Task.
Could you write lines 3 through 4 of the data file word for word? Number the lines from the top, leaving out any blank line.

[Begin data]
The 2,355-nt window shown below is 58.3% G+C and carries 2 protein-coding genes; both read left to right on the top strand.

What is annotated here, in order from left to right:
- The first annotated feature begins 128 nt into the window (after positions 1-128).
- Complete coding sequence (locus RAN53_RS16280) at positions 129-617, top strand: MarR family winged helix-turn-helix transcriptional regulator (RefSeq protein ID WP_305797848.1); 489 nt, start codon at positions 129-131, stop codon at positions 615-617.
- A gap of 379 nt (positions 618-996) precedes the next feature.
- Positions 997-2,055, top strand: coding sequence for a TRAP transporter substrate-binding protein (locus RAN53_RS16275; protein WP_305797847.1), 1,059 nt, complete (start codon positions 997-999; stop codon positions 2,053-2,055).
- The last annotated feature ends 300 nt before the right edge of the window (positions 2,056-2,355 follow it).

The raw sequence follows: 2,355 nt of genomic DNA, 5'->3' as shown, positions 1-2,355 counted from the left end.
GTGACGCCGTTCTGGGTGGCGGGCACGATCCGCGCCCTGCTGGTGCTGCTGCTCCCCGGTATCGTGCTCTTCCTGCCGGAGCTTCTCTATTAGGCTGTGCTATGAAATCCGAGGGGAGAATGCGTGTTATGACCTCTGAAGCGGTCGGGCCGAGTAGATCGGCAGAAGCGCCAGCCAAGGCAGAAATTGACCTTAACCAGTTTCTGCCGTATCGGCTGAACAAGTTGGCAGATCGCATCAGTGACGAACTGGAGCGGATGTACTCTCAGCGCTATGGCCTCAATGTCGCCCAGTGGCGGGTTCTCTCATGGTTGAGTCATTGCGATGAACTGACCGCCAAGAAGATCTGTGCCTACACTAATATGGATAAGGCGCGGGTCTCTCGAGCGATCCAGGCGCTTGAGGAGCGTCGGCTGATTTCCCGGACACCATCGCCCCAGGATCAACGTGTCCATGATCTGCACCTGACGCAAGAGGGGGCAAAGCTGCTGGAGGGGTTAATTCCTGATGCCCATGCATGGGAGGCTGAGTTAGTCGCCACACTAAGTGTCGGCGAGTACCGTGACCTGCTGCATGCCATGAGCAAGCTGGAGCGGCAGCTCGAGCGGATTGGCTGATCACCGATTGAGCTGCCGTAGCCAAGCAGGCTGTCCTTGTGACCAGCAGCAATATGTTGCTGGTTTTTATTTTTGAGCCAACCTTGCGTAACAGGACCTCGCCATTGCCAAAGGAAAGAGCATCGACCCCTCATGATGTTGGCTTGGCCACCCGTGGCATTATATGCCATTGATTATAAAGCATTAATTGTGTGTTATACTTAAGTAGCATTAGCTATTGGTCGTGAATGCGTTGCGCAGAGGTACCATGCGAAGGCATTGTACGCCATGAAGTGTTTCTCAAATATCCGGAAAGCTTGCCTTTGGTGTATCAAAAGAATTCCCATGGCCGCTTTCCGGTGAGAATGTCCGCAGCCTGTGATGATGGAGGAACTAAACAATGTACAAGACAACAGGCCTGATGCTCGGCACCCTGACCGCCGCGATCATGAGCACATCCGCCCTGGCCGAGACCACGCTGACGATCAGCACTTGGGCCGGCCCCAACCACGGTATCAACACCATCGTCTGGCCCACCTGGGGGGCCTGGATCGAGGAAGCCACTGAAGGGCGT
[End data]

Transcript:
- The first annotated feature begins 128 nt into the window (after positions 1-128).
- Complete coding sequence (locus RAN53_RS16280) at positions 129-617, top strand: MarR family winged helix-turn-helix transcriptional regulator (RefSeq protein ID WP_305797848.1); 489 nt, start codon at positions 129-131, stop codon at positions 615-617.